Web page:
Barbara Powell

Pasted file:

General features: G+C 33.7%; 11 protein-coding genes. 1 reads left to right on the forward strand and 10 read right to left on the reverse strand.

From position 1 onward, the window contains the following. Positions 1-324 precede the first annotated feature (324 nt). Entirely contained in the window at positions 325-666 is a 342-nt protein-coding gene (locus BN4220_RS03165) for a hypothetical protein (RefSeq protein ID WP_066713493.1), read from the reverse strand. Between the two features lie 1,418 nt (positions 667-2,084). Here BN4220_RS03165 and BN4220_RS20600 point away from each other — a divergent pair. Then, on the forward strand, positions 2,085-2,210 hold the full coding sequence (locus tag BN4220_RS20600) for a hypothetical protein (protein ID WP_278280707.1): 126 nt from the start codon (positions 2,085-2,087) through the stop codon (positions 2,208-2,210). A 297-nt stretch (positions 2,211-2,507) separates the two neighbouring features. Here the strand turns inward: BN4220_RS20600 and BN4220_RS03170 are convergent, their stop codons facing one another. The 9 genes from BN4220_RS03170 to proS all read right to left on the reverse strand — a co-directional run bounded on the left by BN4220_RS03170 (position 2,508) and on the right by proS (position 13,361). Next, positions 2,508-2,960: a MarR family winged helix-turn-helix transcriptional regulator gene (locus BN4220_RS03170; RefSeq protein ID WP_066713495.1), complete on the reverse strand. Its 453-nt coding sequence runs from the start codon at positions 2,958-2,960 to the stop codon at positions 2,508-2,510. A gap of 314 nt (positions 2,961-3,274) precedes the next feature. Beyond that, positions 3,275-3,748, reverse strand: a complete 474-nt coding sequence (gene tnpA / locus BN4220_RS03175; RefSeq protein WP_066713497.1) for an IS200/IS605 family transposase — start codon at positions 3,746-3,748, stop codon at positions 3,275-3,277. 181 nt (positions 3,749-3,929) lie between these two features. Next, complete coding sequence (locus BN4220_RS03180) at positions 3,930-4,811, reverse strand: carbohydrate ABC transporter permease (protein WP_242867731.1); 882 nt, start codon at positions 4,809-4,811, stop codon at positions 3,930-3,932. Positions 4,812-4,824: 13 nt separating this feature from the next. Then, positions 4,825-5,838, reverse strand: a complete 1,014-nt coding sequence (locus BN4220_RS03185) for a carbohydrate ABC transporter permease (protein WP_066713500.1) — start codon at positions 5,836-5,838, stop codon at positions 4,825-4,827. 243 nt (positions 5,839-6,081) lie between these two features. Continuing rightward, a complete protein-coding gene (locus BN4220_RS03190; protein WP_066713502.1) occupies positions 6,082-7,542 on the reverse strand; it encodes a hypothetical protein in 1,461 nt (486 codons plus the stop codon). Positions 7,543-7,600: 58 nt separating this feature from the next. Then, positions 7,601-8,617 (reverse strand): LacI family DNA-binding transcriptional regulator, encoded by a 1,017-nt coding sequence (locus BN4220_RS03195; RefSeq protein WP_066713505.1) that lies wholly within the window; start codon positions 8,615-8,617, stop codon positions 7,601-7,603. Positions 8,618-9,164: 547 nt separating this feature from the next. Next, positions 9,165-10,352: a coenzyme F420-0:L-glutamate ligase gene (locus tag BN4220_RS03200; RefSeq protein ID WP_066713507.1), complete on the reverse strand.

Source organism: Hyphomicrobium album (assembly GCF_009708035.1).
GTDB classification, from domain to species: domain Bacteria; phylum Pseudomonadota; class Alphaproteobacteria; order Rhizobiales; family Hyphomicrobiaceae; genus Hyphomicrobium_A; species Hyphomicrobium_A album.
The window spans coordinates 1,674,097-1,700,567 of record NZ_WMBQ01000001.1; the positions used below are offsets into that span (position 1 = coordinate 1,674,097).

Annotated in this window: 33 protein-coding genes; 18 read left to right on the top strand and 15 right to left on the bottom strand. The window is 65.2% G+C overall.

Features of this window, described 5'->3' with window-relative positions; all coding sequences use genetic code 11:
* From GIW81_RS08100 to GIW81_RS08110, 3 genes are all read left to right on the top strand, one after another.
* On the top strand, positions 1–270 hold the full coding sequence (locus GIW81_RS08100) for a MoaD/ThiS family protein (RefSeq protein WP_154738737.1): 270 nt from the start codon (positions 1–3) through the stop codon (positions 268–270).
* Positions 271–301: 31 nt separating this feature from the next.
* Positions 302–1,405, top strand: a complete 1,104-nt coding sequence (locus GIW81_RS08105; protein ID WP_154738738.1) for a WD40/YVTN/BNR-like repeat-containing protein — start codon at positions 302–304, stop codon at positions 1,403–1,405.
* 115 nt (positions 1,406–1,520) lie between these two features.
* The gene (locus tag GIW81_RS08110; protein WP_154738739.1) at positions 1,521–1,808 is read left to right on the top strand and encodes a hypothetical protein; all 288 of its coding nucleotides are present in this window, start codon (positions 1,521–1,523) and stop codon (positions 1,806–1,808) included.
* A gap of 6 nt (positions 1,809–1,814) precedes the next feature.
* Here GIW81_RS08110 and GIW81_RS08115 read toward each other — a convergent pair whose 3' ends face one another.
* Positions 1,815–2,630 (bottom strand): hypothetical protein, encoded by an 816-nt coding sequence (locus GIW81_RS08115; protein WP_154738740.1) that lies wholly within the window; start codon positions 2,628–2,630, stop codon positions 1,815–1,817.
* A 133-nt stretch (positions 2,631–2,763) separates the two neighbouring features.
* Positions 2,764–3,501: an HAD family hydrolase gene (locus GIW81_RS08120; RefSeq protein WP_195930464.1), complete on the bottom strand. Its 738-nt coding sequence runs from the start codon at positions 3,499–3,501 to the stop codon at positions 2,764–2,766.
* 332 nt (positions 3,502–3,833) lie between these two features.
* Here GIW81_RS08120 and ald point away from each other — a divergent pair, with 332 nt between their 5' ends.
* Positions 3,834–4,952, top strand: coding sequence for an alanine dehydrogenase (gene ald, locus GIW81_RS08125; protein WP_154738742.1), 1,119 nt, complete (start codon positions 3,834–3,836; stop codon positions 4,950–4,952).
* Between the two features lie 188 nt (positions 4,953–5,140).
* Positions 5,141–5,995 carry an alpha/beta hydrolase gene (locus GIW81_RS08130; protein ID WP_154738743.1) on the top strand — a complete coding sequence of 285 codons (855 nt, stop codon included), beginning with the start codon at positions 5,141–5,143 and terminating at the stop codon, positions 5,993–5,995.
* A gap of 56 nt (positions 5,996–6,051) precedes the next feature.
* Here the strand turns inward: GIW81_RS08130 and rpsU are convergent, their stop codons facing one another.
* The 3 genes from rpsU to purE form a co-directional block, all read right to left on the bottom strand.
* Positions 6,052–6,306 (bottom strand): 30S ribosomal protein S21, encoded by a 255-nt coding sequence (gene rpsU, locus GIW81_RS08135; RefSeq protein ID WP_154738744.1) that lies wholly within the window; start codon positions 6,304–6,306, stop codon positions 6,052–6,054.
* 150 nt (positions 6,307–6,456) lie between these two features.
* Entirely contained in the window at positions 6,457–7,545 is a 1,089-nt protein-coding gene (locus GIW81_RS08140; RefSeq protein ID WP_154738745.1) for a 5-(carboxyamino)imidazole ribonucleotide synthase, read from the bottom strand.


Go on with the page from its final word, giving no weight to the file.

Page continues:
Oh my gosh. Yes. I love this topic as well, because connection really is our lifeline as a species. We, as humans, are wired to connect. So, our basic needs, like you said and alluded to, I mean, it lies within being seen, heard, and known. Seen, heard, and known. We can’t have seen, heard, and known if there’s no connection there and as humans, we’re communal you know, I love sharing with my clients that when having this conversation that we literally came into this world connected to another human being at our most vulnerable state, you know? So, it is essential to be able to carry this on throughout the course of our entire lives. Connection is a necessity. It is truly a lifeline. I’d like to think, and what I see, not just in the clients that I have and the coaching work that I do, but also just being a real raw human walking around the world, that this shared language of being vulnerable and open with each other, it continues to forge a deeper connection. The deepest most powerful connections I have in my life are because I was able to be vulnerable and fully there with them and you know, this topic of connection, it gets me thinking about loneliness you know, loneliness, it’s been shown right now that it’s especially seen as a whole other pandemic that’s occurring underneath the surface, and this division from each other, so division of beliefs and then physical division from each other, it has it’s toll on us, on our mental, emotional, and physical wellbeing. So, in our state of loneliness, the remedy for that is to allow ourselves to be vulnerable, to seek out help and connection, and to be physically, or mentally, or emotionally there with each other. So, seeking out connection and creating these vulnerable opportunities with each other helps to really alleviate loneliness that again is another real, raw, and human emotion that many of us are feeling.